'Please. Stop the war. Let us return to our homes' say Syria's kids

‘Help us build schools, hospitals and houses for ourselves. Let us play and live in peace, by ending war.’

Children can be astoundingly resilient but in Syria they have faced ten long years – about 3,653 days – of relentless injury, death and destruction. Thanks to a decade of civil war between the government and various rebel groups, they have lost their education, safety, family income and their hope in a peaceful future.

Today, Syria is one of the worst places in the world to be a child. Around 600,000 people, including 55,000 children, have been killed, half the population displaced, and a child’s life expectancy has been reduced by 13 years. 

“The brutal reality is that we have lost a generation.” – Syria report

So reads a devastating report – Too High a Price to Pay: The Cost of Conflict for Syria’s Childrenreleased today by World Vision, in partnership with Frontier Economics.

“The brutal reality is that we have lost a generation. Young people who lived through ten years of war as refugees in Lebanon and Jordan, and those displaced in North West Syria, told us they felt that there was little hope for their future,” reads the new report.

The report investigates the impact that a decade of war has had on Syria’s economic growth and on its human capital, with a special focus on Syria’s children. It indicates that children will bear the cost through lost education and health, preventing many from supporting the country’s recovery and economic growth once war ends.

The economic cost is estimated to be more than $AU1.55 trillion. Tragically, the report also found that even if the war ended today, its cost will continue to accumulate to the tune of an extra $AU2.19 trillion (in today’s money) through to 2035.

The economic findings are accompanied by a World Vision survey of almost 400 Syrian children and young adults in Syria, Lebanon and Jordan, revealing the harrowing human costs of conflict.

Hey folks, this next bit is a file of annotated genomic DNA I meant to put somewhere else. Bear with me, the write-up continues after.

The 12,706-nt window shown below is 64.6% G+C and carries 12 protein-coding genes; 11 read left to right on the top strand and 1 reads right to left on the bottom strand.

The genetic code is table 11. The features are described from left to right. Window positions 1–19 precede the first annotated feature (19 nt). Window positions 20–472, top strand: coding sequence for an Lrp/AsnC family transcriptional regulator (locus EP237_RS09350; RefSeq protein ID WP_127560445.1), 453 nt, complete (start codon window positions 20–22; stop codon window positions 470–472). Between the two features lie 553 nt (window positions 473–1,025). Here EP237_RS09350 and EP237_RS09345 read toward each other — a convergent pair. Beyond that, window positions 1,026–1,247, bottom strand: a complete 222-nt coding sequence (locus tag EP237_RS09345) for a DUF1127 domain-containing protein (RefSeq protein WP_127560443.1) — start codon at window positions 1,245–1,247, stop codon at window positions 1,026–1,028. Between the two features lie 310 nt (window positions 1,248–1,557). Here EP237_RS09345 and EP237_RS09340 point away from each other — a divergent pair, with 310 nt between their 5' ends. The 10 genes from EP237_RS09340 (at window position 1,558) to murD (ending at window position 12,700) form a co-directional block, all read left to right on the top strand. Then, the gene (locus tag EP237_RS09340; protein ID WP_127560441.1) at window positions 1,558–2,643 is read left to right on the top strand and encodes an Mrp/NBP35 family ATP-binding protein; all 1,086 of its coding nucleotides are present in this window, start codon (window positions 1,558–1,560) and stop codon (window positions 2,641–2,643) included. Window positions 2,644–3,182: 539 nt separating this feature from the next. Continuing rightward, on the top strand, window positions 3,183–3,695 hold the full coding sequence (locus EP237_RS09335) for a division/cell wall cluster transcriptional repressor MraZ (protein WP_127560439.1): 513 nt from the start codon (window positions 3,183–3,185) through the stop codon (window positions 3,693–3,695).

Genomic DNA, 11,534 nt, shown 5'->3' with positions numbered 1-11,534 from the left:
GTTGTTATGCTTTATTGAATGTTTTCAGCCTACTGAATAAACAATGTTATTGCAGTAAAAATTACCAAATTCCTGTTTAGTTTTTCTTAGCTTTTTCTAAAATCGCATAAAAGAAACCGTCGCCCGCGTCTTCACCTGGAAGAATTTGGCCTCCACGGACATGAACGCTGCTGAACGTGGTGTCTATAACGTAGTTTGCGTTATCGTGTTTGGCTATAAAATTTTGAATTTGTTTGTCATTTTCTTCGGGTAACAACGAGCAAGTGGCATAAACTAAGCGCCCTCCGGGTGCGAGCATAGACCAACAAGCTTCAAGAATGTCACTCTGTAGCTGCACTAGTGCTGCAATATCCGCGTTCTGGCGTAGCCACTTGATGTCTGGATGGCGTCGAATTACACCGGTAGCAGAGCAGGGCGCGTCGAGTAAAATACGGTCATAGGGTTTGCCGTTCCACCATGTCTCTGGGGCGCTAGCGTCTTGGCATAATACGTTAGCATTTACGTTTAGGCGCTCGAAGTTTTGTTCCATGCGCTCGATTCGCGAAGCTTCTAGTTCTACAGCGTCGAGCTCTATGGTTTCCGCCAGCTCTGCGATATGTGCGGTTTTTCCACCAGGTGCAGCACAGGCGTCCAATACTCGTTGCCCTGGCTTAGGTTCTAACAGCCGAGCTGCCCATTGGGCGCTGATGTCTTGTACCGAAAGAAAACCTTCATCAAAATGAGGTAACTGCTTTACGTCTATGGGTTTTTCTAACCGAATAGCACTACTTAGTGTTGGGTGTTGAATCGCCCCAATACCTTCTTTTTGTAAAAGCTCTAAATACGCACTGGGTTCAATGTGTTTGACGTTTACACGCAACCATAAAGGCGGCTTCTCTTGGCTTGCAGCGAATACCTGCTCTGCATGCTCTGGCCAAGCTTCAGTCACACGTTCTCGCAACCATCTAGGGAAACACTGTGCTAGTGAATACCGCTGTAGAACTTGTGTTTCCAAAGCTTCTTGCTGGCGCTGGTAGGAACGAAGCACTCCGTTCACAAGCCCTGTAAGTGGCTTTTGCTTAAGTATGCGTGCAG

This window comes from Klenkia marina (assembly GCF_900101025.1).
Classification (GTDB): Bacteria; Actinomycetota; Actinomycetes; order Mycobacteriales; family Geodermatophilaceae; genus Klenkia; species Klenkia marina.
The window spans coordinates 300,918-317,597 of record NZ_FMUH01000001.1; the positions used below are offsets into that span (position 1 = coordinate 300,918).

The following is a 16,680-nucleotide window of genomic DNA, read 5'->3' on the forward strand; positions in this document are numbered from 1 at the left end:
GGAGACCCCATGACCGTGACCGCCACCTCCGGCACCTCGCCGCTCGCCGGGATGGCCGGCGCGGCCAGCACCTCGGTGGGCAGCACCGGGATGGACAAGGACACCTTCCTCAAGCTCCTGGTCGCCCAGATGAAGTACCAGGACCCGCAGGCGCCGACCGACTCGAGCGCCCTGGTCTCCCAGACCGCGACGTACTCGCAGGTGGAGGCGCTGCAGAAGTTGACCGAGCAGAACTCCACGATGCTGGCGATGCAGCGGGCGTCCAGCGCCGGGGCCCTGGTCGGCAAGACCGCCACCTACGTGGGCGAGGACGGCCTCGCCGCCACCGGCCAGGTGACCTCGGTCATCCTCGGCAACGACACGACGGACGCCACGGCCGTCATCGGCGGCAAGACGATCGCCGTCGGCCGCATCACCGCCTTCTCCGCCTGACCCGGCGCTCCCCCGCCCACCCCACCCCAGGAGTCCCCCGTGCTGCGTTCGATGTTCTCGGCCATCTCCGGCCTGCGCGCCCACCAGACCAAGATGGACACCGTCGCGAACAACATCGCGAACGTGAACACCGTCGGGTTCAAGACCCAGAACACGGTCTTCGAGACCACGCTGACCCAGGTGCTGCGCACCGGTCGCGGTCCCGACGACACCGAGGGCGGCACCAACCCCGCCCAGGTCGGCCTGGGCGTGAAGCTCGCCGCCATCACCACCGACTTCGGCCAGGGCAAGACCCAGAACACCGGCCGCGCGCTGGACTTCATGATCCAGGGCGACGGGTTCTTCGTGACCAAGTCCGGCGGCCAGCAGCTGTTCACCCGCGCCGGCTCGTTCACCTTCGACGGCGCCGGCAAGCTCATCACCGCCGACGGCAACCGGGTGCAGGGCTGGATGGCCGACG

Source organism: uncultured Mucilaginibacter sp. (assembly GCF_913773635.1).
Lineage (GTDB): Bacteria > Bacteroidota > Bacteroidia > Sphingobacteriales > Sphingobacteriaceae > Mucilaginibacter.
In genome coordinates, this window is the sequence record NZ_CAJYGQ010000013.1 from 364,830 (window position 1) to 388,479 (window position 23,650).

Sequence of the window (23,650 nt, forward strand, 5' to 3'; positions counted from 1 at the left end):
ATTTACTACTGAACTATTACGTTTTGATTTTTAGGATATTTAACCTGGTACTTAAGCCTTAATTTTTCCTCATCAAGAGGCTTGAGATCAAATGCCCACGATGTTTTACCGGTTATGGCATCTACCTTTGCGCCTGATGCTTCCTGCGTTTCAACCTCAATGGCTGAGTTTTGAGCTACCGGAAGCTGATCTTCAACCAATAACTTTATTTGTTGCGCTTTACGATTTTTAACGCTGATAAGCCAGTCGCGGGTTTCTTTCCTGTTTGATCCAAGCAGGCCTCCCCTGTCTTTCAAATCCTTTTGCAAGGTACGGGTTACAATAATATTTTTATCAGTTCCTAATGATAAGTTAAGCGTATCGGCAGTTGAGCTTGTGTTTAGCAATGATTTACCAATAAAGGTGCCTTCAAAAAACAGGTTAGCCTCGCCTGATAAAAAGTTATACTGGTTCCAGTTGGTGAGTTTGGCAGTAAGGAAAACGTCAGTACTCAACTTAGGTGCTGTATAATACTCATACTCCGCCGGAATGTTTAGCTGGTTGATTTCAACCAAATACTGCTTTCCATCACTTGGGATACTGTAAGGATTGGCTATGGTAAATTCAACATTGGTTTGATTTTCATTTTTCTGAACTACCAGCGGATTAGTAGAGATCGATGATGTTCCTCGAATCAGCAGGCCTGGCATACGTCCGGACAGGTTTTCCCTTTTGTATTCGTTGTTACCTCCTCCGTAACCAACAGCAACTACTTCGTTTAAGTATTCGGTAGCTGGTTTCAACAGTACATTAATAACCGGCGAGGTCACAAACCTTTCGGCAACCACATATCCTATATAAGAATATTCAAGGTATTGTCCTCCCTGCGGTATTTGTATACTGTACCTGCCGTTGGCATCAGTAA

“The world has stood by and allowed this conflict to rage for ten years, robbing children of basic rights and preventing an entire generation of girls and boys from reaching their potential,” said World Vision Australia CEO Daniel Wordsworth.

“I have met children, the victims of this conflict, whose lives have been shattered – loved ones killed, girls and boys out of school, begging on the streets and facing new threats of violence in the places they have fled to.”

World Vision’s assessments in North West Syria found that every girl interviewed lives with the fear of rape and sexual assault.

Child marriage – which can result in significant physical and psychological harm and abuse – has also increased to an alarming level.

All children interviewed appealed for one thing: peace.

“You should have asked if there is anything that isn’t scaring or worrying me! But being uneducated scares me the most, as well as having an unknown future in an unknown destination,” says Lara, a 17-year-old Syrian girl in Lebanon.

“Boys and girls aged five or six can name every type of bomb by its sound, but sometimes can barely write their name”  – Johan Mooij, Director of World Vision Syria Response.

The report confirms the findings of the 2016 Cost of Conflict report by World Vision and Frontier Economics that warned of a total economic cost of more than $AU355 billion, projecting – in a worst-case scenario – to reach $AU1.68 trillion by 2020.

The latest research shows the aid agency’s worst fears have been realised.

“Children come to us on a daily basis in Syria, hungry, cold and deeply distressed by what they have witnessed and experienced,” says Johan Mooij, Director of World Vision Syria Response.

“Boys and girls aged five or six can name every type of bomb by its sound, but sometimes can barely write their name, having missed out on the chance of an education. We cannot let them remain trapped in this cycle of violence. We must stop the war and the shadow pandemic of violence against children before it is too late,” Mooij said.

Too High a Price to Pay: The Cost of Conflict for Syria’s Children states that peace, accompanied by an inclusive political solution to the crisis, is the only way to avoid further economic and human costs. Without it, Syrian children will continue to pay the price for adult failures.

Wordsworth added that a peace that lasts was the only viable solution for Syria’s children.

“The world has a moral responsibility to do everything in its power to make this happen. The economic costs are devastating, and children continue to pay the price. We need political will, financial support, and a collective passion for peace and security.”

“We must act now to bring hope.”

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